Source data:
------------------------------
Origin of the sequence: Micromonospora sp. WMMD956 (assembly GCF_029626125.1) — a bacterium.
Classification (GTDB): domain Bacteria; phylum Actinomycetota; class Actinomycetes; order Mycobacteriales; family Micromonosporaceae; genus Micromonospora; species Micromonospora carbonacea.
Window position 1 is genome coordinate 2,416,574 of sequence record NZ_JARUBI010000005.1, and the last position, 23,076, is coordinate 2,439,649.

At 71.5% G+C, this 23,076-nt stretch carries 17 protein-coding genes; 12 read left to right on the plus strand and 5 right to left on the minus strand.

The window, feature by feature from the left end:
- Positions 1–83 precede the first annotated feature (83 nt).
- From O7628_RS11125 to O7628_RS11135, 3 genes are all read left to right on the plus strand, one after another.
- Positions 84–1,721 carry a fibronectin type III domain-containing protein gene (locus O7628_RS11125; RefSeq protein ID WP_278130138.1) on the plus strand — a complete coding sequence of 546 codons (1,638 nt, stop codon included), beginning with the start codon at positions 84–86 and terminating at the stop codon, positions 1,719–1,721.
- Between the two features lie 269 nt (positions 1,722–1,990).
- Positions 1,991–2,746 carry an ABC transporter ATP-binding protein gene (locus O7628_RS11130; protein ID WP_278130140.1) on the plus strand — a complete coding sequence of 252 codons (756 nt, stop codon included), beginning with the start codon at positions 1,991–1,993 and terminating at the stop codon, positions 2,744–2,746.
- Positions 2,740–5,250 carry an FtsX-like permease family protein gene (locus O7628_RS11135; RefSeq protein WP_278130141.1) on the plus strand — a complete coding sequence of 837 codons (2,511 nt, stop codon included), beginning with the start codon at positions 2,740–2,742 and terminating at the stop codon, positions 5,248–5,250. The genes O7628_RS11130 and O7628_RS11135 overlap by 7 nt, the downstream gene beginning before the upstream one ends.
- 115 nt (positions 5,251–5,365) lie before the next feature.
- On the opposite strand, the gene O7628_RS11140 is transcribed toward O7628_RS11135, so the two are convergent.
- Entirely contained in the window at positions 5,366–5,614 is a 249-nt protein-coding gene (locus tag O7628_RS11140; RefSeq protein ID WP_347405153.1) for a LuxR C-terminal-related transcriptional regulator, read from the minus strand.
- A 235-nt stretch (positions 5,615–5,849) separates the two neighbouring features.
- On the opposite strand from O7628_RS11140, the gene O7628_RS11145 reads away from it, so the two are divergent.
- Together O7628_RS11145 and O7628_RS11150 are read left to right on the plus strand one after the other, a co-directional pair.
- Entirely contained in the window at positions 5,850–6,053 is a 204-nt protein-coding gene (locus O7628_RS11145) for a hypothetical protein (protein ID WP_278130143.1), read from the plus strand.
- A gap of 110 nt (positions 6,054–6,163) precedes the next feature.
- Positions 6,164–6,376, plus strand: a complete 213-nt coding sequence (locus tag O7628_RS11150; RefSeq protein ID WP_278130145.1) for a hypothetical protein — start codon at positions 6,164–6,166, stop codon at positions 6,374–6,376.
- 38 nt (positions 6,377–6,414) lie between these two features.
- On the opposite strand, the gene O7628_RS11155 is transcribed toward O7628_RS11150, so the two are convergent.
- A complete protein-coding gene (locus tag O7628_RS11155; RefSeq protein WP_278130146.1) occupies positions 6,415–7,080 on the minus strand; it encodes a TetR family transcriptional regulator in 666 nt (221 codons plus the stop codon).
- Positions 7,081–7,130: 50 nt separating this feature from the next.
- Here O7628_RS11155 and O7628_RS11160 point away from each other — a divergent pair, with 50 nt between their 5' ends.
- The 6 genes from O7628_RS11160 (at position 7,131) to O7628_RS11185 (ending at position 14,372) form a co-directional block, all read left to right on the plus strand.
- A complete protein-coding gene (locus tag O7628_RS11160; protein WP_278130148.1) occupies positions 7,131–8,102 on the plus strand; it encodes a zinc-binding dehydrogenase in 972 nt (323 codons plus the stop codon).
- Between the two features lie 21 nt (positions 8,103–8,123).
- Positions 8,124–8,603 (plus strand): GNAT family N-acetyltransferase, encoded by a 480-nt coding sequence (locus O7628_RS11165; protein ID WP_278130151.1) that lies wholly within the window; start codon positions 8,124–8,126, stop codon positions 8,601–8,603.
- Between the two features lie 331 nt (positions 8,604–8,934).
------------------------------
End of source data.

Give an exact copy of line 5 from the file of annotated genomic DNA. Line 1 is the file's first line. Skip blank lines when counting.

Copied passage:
The window, feature by feature from the left end: